TODAY, UNDER the umbrella of the Corporation for National Service, women, men and children in the District and across the nation will transform a holiday into a day of service in honor of Martin Luther King Jr. They will distribute food, help senior citizens, paint homes and clean homeless shelters. "Everybody can be great," the Rev. King said, "because everyone can serve."

These King Day activities highlight the transformation of America 71 years after the birth of the great civil rights leader. Instead of going off to segregated schools in Atlanta, young people in that city will be attending a youth summit and engaging in community service projects. They will face none of the legal barriers that greeted a young Martin Luther King. Because of the historic movement that he led in the '60s, civil rights laws are on the books.

But King Day 2000 is also a reminder that Martin Luther King's dream of one America remains only that -- a dream. Jim Crow laws have been struck down, but discrimination is alive. Equal opportunity laws are in place, but disadvantages based on race persist. And today marchers will rally at the South Carolina statehouse to urge the removal of the Confederate flag. That there are still people in South Carolina and elsewhere who cannot or will not see the flag of the old Confederacy as a heritage of slavery and a symbol of a bitter and costly fratricidal war underscores the enduring nature of this nation's racial dilemma. Instead of allowing race to continue exacting a toll on the state, South Carolina should strike those colors and follow the fine example set by Virginia Gov. James Gilmore, who has proposed a new state holiday honoring Dr. King.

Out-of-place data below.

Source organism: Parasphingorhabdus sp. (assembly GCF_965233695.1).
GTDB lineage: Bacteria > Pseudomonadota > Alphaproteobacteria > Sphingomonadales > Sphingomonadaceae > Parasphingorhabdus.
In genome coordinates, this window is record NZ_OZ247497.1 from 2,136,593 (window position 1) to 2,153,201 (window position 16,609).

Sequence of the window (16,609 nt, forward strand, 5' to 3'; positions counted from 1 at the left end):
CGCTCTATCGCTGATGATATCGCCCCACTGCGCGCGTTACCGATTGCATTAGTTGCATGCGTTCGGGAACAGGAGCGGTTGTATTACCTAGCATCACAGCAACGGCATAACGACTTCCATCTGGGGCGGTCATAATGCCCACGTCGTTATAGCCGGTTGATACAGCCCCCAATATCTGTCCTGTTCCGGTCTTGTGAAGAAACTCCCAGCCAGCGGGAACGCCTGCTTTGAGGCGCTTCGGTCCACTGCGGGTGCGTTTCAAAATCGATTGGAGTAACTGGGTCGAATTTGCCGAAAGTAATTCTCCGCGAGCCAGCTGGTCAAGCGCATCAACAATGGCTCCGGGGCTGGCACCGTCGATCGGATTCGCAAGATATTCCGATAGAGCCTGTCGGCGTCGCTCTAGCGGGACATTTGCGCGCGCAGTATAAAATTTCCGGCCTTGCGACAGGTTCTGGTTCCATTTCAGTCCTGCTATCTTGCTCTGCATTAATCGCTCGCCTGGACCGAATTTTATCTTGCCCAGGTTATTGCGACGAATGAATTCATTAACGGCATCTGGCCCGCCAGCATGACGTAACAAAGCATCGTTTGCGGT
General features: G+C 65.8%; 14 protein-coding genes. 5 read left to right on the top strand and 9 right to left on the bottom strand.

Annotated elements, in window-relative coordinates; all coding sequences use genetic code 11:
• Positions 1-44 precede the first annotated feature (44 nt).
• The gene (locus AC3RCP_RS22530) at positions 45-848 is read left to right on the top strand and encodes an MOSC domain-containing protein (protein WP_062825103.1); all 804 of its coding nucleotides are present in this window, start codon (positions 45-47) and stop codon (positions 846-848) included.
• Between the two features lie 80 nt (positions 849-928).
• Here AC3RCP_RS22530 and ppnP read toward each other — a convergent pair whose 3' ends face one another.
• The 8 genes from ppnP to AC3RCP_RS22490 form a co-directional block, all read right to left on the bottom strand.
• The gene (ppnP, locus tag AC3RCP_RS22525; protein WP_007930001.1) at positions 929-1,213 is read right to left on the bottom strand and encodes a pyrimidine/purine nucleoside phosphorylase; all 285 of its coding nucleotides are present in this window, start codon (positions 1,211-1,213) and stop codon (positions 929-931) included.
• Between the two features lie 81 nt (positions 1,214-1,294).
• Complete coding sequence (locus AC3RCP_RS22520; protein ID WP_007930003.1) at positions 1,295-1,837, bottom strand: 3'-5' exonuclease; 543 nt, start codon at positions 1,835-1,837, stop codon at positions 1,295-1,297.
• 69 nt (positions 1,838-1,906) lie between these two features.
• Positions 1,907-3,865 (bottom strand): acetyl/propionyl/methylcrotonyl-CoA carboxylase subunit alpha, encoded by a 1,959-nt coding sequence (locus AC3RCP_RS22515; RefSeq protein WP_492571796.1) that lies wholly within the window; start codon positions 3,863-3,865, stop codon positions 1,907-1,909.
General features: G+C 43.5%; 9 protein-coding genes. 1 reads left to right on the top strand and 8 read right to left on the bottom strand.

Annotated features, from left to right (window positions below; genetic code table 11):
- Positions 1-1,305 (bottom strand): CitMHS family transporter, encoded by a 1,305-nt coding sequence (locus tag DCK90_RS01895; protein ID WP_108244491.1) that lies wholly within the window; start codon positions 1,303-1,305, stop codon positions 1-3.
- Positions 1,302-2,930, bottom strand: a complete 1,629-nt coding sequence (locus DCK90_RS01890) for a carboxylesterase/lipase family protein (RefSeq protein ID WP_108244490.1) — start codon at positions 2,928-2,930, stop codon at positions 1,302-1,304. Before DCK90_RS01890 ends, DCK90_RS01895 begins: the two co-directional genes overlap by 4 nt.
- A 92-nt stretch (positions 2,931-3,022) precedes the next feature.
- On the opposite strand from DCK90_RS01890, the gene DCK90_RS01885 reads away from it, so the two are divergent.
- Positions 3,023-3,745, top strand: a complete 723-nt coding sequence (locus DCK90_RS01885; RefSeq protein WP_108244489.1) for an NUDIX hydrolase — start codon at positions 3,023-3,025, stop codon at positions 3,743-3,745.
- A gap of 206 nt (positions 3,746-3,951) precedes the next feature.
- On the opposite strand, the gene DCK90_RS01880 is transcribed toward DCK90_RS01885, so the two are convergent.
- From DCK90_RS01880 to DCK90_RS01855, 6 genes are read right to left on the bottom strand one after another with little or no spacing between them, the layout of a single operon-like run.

Today's problems do not begin and end with race. Community service events scheduled for this King Day also accentuate the economic divide between Americans who have and those who have not. Last week Federal Reserve Chairman Alan Greenspan observed that "the American economy as it stands at the beginning of a new century has never exhibited so remarkable a prosperity for at least the majority of Americans." He was absolutely right. But it's also true that in the midst of this prosperity some Americans still go hungry.

As the Rev. King prodded Americans when he was alive, so this holiday should prompt the nation to reflect on both the blessings and imperfections of our union -- and on what might be done to make it better.